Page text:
JGL: It’s pretty simple, the time travel in “Looper.” It’s a movie that uses time travel, but it’s not about time travel. And I like that. Most of my favorite sci-fi is that way. It can be fun to watch the sci-fi movies that are more about the shiny objects, but I think the best sci-fi for me is the stuff that uses it as a springboard to get at the really basic human questions.
A lot like “The Dark Knight Rises” is a drama—it’s a superhero movie but it’s ultimately a drama—“Looper” too is a sci-fi movie but it’s ultimately a drama. It’s about what you would say to your future self if you could have that conversation. And obviously that can’t happen in real life, so Rian uses the genre of sci-fi and the device of time travel to dramatize that question. That’s really its place, and beyond that it really gets out of the way.
Rian Johnson (RJ): The model I really looked to was “Terminator.” Especially the first—that movie is so deft with its use of time travel it’s easy to forget it’s a time travel movie, and that’s a great example of how time travel lights the fuse and then steps back. The situation time travel has created is what drives the film until the end.
I’m a big sci-fi fan myself. I’m a big time travel nerd; I love time travel movies. I didn’t want to use those marching orders to myself as an excuse to be lazy with the time travel element of it. I did spend quite a bit of time coming up with what my rules were for how the universe dealt with time travel paradoxes and what the particular logic of this was gonna be and coming up with a system that was very—I cant say it makes sense; no time travel movie makes sense if you look hard enough at it—but that was a consistent set of rules that we stuck to for it. And then it was a matter of disciplining myself to not explain those rules but to just show the effects of them.
My hope is that even though we don’t have a chalkboard scene where we describe the rules for 20 minutes, my hope is that if you’re really into that you can take a look into the cause and effect, take a look at how it plays out, and reverse engineer and realize there is a net underneath these of a thought-out system. “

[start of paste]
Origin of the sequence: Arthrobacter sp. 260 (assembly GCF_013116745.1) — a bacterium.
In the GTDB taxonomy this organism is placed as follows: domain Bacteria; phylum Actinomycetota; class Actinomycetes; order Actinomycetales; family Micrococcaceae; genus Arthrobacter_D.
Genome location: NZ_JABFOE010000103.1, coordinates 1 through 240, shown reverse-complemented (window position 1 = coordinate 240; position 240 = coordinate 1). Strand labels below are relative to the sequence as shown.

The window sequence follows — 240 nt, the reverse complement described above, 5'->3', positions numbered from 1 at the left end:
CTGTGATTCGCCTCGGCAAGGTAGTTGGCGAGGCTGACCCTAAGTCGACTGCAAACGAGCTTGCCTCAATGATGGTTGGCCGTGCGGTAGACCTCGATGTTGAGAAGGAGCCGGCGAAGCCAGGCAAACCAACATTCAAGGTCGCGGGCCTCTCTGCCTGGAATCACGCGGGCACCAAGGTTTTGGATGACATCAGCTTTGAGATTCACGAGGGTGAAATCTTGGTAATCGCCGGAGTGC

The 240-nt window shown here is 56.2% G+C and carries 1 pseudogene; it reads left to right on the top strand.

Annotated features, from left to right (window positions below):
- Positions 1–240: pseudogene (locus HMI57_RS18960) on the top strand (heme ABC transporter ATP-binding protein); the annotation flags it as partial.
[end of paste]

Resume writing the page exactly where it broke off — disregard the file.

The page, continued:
RJ: There’s nothing I can point to with the directness the way that [author Dashiell] Hammett was to “Brick.” When I wrote that short, it was right when I discovered Philip K. Dick and I was in the middle of blowing through all of his books. My head was kind of steamed in that. Also, in a general sense, Bradbury for me, as the master of that thing that I love the most about sci-fi—where it uses a concept like this, it uses this kind of magical construct of this phony technology of time travel to amplify a very human emotion or very human theme to get to something that’s going to leave you crying at the end of it.
One movie I studied that I owe more to this movie than to any science fiction is “Witness” with Harrison Ford. That movie is just masterful the way it keeps the tension up even when they get to the farm. I studied and diagrammed that script and tried to figure out how they did it.
On the future
RJ: There’s no cushion, there’s no middle class—you either have your stack of silver or it’s straight to the bottom of dangerous destitution.”
JGL: That’s that endless cycle that the movie’s describing. If everyone just looks out for themselves you sort of get this perpetual loop, everyone pointing fingers and everyone blaming each other and everyone killing each other, and it takes an act of selflessness to break that.